A lead sculpture, representing Samson slaying a Philistine or Cain and Abel.
This is a copy of the original statue by the Mannerist sculptor Giambologna, Samson slaying a Philistine, currently housed at the Victoria and Albert Museum.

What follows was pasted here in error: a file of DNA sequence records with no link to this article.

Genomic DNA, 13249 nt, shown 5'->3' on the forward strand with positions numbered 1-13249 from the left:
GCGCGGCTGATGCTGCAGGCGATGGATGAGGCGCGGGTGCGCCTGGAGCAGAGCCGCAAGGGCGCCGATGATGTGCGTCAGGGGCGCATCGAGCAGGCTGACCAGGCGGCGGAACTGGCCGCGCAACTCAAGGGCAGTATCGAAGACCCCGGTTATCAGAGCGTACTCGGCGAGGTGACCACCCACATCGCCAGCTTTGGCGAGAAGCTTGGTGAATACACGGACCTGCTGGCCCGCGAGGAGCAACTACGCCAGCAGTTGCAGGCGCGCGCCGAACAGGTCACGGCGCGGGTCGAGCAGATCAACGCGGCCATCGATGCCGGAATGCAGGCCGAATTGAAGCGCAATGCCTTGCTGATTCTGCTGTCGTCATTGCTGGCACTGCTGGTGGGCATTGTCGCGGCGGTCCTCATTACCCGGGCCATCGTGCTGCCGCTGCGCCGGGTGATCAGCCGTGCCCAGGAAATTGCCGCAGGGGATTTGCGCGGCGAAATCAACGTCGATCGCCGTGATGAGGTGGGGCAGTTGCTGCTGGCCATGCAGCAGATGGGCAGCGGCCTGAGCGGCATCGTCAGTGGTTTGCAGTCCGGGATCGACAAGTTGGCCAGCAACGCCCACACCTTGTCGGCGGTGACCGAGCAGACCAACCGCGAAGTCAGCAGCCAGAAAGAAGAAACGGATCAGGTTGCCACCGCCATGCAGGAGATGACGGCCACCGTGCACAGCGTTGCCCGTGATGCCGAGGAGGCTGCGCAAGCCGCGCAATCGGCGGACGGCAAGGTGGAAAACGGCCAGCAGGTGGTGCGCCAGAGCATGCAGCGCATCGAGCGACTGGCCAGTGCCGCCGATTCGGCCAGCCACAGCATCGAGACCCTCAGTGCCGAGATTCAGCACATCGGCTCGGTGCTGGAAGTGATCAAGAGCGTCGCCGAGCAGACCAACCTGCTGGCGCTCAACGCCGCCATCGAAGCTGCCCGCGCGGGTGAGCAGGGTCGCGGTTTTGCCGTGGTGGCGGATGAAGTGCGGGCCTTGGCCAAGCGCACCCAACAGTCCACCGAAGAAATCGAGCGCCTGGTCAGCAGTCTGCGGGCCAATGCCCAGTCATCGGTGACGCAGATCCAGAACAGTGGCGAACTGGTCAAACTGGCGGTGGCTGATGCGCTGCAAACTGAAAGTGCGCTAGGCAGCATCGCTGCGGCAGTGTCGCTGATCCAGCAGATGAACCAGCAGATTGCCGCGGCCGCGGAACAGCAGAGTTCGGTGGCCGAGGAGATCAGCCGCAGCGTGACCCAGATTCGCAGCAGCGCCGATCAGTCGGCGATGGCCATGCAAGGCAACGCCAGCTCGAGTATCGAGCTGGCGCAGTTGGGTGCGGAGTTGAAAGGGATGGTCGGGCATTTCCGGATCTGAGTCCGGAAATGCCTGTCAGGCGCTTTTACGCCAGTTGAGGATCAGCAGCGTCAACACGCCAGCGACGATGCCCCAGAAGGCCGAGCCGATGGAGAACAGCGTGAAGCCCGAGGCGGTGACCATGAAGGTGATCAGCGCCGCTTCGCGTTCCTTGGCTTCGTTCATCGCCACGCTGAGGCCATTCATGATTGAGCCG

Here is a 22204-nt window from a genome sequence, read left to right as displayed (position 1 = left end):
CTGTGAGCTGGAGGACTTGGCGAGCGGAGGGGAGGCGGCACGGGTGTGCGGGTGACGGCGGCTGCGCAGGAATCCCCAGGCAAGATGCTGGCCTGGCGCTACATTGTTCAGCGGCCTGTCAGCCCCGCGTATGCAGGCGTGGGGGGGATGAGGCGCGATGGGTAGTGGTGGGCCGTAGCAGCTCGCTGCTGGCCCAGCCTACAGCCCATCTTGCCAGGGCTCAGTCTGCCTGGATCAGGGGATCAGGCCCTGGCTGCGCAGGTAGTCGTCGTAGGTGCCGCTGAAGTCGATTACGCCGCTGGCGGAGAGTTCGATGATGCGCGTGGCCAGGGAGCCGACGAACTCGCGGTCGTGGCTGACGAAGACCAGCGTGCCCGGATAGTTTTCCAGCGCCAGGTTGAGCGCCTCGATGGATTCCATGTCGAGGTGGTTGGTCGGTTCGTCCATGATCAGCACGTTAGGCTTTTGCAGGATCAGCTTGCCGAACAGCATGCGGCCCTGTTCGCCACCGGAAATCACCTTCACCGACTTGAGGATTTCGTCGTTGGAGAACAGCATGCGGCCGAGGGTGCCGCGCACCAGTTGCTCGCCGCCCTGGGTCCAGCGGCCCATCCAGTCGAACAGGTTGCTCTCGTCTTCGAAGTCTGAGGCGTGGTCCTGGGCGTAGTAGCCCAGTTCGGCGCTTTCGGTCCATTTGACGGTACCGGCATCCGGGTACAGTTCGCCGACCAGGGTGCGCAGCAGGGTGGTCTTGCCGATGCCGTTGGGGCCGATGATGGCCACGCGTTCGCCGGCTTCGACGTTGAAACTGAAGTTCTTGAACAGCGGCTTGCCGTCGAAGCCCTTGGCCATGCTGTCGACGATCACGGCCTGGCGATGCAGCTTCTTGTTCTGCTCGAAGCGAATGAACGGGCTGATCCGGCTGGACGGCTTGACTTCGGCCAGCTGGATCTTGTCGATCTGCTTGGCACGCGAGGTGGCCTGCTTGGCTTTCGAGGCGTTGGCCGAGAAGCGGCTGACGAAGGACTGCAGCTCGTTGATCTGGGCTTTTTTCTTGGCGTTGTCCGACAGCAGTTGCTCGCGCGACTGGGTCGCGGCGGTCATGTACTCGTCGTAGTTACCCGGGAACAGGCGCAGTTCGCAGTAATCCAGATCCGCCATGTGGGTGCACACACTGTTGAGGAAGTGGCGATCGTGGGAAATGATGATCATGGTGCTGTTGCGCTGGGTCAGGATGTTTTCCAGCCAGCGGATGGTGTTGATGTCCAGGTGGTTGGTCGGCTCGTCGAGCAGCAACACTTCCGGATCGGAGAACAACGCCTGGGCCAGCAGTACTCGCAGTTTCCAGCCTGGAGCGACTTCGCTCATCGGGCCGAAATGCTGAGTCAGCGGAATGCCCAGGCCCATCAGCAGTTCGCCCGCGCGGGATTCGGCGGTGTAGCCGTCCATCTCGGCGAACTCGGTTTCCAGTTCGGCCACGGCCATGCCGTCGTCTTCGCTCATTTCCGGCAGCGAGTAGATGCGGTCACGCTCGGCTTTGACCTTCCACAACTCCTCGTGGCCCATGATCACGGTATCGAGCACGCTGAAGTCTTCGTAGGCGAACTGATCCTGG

In a dynamic composition, the attacker holds an animal’s jawbone in his right hand, while grasping the hair of his victim in his left hand. The body of the latter figure is contorted and has fallen to the ground, his face showing signs of great suffering. This sculpture is a good example of the multiple viewpoints seen in Giambologna’s work; the spiralling movement of the bodies means that there is no single viewpoint.